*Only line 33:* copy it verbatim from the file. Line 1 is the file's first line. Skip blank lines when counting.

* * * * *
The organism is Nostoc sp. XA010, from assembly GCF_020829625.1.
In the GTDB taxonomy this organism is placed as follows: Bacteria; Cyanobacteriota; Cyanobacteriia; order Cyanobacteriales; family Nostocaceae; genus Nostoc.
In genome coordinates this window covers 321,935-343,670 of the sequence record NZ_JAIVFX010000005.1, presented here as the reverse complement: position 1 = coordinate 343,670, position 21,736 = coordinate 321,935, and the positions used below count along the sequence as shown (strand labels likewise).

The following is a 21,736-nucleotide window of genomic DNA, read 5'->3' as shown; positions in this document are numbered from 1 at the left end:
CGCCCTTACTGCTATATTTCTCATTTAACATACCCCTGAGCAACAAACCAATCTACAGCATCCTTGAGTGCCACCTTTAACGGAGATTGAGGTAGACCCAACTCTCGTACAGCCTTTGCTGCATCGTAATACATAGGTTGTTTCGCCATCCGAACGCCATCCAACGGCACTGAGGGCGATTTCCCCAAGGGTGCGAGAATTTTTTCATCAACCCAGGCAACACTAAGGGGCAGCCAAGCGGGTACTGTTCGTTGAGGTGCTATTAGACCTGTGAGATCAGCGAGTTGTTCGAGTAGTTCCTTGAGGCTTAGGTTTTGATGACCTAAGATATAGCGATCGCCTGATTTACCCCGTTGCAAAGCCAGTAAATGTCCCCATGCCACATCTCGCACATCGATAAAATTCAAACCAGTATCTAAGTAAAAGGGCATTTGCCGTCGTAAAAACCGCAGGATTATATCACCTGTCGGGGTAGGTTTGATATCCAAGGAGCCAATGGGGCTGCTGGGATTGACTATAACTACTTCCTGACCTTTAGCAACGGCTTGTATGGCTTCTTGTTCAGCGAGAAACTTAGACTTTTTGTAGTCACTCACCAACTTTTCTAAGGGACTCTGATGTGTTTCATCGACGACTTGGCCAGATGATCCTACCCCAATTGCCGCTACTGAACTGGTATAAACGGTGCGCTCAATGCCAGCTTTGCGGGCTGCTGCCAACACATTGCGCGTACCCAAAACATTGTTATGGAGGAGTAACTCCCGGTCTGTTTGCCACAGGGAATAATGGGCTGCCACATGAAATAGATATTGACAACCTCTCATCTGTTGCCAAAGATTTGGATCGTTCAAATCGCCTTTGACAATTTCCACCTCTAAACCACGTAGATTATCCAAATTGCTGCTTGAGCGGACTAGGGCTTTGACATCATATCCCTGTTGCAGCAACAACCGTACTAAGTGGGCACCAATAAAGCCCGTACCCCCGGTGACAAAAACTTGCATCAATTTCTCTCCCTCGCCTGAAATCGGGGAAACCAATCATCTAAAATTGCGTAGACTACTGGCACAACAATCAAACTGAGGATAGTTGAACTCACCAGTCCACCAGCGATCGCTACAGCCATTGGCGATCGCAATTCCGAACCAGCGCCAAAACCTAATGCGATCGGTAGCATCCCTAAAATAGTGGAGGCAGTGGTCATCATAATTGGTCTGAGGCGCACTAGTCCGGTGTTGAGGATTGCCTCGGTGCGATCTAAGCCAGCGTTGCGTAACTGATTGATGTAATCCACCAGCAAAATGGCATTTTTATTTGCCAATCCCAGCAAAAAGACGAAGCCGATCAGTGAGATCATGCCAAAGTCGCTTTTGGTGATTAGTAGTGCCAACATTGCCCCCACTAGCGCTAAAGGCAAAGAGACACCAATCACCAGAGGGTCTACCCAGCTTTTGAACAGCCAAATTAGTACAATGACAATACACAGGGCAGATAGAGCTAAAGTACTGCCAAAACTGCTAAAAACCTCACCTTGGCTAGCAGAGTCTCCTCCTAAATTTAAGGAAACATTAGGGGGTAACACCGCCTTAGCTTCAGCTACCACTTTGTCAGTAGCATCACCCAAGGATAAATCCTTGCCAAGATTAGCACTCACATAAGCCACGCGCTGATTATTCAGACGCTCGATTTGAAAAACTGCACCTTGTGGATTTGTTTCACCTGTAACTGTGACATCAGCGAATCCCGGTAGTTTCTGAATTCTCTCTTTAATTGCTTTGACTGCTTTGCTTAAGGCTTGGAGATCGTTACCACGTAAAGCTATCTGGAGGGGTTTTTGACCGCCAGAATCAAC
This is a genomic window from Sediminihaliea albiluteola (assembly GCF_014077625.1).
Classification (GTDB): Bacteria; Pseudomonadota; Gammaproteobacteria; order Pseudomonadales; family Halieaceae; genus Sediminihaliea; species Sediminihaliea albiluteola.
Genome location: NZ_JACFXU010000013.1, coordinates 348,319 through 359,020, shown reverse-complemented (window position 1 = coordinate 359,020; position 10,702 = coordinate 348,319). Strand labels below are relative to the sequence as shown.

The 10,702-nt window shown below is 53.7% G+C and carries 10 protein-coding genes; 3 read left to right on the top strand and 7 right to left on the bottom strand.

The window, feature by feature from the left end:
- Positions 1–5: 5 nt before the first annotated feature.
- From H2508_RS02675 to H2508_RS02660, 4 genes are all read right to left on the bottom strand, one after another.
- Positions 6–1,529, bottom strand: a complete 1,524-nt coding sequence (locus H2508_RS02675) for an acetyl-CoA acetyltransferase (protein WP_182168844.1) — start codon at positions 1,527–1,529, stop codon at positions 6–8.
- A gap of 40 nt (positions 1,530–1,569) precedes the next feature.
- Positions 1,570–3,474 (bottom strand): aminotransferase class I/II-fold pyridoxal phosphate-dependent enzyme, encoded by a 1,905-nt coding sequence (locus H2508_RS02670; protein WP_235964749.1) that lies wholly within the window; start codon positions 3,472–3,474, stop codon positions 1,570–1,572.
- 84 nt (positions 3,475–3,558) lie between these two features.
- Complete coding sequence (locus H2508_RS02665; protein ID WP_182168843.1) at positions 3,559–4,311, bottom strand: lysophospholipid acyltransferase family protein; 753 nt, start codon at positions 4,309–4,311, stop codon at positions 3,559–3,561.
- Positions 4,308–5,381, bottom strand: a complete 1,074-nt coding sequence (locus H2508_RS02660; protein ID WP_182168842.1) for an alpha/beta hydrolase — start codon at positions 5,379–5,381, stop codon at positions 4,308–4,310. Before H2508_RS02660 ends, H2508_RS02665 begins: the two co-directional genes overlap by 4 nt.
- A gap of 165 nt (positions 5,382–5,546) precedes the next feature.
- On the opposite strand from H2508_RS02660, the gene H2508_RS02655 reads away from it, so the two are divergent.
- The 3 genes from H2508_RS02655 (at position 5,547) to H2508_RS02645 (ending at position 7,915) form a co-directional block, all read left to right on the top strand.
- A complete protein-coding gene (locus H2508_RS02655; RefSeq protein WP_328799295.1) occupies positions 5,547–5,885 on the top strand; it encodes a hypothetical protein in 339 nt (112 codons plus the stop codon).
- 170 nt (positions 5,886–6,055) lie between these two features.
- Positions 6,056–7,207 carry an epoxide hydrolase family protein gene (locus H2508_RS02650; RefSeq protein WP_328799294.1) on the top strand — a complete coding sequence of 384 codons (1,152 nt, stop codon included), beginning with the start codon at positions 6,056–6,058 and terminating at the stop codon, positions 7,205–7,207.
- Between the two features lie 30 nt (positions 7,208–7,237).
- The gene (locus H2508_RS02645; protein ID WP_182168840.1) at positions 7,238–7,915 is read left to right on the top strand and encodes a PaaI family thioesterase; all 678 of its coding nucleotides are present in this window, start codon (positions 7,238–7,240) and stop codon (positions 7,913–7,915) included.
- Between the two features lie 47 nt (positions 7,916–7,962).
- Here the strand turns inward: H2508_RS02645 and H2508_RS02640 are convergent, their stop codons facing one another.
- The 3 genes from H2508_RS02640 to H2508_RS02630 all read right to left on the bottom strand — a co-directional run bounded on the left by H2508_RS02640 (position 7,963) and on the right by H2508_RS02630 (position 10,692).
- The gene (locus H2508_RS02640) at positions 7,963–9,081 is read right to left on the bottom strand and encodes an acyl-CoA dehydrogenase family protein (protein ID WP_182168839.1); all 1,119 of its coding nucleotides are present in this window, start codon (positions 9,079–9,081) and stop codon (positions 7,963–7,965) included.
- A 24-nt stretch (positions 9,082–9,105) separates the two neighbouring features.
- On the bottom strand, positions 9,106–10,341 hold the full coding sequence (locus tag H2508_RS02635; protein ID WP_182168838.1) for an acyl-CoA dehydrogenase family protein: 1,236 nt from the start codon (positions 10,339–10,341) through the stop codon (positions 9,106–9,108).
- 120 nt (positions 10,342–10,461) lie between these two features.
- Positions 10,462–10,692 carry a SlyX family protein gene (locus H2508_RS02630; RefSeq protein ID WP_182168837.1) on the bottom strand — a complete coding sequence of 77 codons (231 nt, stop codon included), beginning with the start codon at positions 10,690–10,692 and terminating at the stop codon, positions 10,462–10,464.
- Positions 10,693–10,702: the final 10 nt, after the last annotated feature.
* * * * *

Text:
- 120 nt (positions 10,342–10,461) lie between these two features.